Blue Green Deployment on Cloud Foundry

Imagine you have one of your apps in production and want to cf push an update to it. If you do so, your app will experience a short downtime because CF needs to stop your old application and then power up the new one. During this short period of time, your users will be receiving 404s when trying to access your application. Now, what if the new version of your app has an error in it and doesn’t even start on Cloud Foundry? Your users will face an even longer downtime until you have found and fixed the bug.

To prevent these inconveniences for your users, Cloud Foundry allows you to do a so called “Blue-Green Deployment”. I won’t go into the depths of this concept because you can read all about it in the Cloud Foundry documentation. Generally, it allows you to have two instances of your application running simultaneously, while one is the old version and one is already the new version. Your users are then being load balanced between the two apps and, as soon as the new version is running correctly, the old one is shut down.

Cloud Foundry doesn’t provide this functionality out of the box. That’s why I wrote a simple shell script to do this blue-green deployment for you.

#!/usr/bin/env bash

# Your ENV variables (Should be set externally, e.g. export CF_USERNAME="myUsername123")


# Read from manifest.yml
app_name=$(grep " name:" manifest.yml | sed 's/.*://;s/ //g')
domain=$(grep " domain: " manifest.yml | sed 's/.*://;s/ //g')
hostname=$(grep " host: " manifest.yml | sed 's/.*://;s/ //g')

# Set default values
: "${domain:="${CF_SHARED_DOMAIN}"}"
: "${hostname:="${app_name}"}"

# Set up temporary app

# CF Login
cf api "${CF_API}"
cf login "${CF_USERNAME}" "${CF_PASSWORD}"
cf target -o "${CF_ORG}" -s "${CF_SPACE}"

# Push Green
cf push "${temp_app_name}" --no-route

# Map temporary route to Green
cf map-route "${temp_app_name}" "${temp_domain}" -n "${temp_hostname}"

# Wait for Green to be ready to serve
while [[ "${iterations}" -lt "${max_health_checks}" ]]
  response=$(curl -sIL -w "%{http_code}" -o /dev/null "${temp_hostname}.${temp_domain}")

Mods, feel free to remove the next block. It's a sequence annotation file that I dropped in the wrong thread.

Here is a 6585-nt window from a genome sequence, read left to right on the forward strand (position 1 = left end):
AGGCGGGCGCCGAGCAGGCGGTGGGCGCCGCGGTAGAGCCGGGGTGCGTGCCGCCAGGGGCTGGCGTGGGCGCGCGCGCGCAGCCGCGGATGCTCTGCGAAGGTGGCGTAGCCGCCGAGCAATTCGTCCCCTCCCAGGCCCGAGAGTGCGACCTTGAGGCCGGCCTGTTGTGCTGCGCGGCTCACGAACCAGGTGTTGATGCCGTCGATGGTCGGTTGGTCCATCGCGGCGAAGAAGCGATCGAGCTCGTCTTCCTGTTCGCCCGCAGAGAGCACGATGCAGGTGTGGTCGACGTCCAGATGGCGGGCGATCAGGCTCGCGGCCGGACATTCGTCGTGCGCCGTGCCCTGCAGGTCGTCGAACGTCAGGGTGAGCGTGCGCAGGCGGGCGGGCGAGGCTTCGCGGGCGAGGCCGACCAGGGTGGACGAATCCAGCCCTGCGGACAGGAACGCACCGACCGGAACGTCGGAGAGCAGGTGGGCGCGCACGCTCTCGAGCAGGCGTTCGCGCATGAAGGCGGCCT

if [[ "${response}" == "${expected_response}" ]]; then
    printf "\n%s" "Got expected ${response} response"
    iterations=$(( iterations + 1 ))
    sleep 3 && printf "\n%s" "Waiting for ${expected_response} response... Got ${response} (${iterations}/${max_health_checks})"

if [[ "${iterations}" == "${max_health_checks}" ]]; then
  printf "\n%s\n\n" "Couldn't get ${expected_response} response. Reverting..."

  # Delete temporary route
  cf delete-route "${temp_domain}" -n "${temp_hostname}" -f

  # Stop temporary app
  cf stop "${temp_app_name}"

  exit 1

# Load balance route between Blue and Green
cf map-route "${temp_app_name}" "${domain}" -n "${hostname}"

# Remove Blue from load balancing
cf unmap-route "${app_name}" "${domain}" -n "${hostname}"

# Delete temporary route
cf delete-route -f "${temp_domain}" -n "${temp_hostname}"

# Delete old app
cf delete -f -r "${app_name}"

# Rename Green to old app name
cf rename "${temp_app_name}" "${app_name}"

The script tries to guess some variables from your manifest.yml file, but you’ll still need to set some environment variables for a successful deployment:

As soon as you’ve set all of these variables, you can simply execute the script, and it will do a verbose blue-green deployment for you. The script will deploy the new version of your app and check for it to get healthy. You can change the expected_response parameter to something else, like 401 if your app doesn’t return a 200 status code without authentication.


Further reading

There are two plugins for the Cloud Foundry CLI that also automate certain steps of blue-green deployment:

My script is there to show you what happens behind the curtains and to be used by CI/CD systems or if you need more fine-grained control over what is happening during the deployment. Personally, I really like the BlueGreenDeploy plugin. It’s easy to use and does the job.